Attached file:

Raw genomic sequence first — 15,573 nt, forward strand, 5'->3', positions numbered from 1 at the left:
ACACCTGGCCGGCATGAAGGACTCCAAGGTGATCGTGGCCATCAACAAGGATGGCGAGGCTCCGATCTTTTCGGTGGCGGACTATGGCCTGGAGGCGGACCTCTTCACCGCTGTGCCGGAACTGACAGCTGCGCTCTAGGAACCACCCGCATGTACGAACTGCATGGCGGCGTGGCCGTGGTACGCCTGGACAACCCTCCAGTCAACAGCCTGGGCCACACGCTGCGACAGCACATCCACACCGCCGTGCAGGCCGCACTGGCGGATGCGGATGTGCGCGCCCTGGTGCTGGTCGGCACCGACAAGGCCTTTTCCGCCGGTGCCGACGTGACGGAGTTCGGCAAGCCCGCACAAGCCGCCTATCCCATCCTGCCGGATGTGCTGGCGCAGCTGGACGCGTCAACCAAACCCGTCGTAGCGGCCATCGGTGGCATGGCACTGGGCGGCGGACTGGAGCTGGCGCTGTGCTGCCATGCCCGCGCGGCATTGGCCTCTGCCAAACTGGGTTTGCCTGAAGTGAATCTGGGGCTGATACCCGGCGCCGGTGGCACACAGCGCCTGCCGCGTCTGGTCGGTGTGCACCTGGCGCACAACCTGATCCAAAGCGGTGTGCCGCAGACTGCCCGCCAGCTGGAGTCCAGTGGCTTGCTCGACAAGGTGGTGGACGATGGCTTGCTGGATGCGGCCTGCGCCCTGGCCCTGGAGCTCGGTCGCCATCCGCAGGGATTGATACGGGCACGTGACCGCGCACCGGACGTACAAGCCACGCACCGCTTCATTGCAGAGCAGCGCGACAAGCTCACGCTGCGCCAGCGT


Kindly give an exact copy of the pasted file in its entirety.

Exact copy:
Raw genomic sequence first — 15,573 nt, forward strand, 5'->3', positions numbered from 1 at the left:
ACACCTGGCCGGCATGAAGGACTCCAAGGTGATCGTGGCCATCAACAAGGATGGCGAGGCTCCGATCTTTTCGGTGGCGGACTATGGCCTGGAGGCGGACCTCTTCACCGCTGTGCCGGAACTGACAGCTGCGCTCTAGGAACCACCCGCATGTACGAACTGCATGGCGGCGTGGCCGTGGTACGCCTGGACAACCCTCCAGTCAACAGCCTGGGCCACACGCTGCGACAGCACATCCACACCGCCGTGCAGGCCGCACTGGCGGATGCGGATGTGCGCGCCCTGGTGCTGGTCGGCACCGACAAGGCCTTTTCCGCCGGTGCCGACGTGACGGAGTTCGGCAAGCCCGCACAAGCCGCCTATCCCATCCTGCCGGATGTGCTGGCGCAGCTGGACGCGTCAACCAAACCCGTCGTAGCGGCCATCGGTGGCATGGCACTGGGCGGCGGACTGGAGCTGGCGCTGTGCTGCCATGCCCGCGCGGCATTGGCCTCTGCCAAACTGGGTTTGCCTGAAGTGAATCTGGGGCTGATACCCGGCGCCGGTGGCACACAGCGCCTGCCGCGTCTGGTCGGTGTGCACCTGGCGCACAACCTGATCCAAAGCGGTGTGCCGCAGACTGCCCGCCAGCTGGAGTCCAGTGGCTTGCTCGACAAGGTGGTGGACGATGGCTTGCTGGATGCGGCCTGCGCCCTGGCCCTGGAGCTCGGTCGCCATCCGCAGGGATTGATACGGGCACGTGACCGCGCACCGGACGTACAAGCCACGCACCGCTTCATTGCAGAGCAGCGCGACAAGCTCACGCTGCGCCAGCGT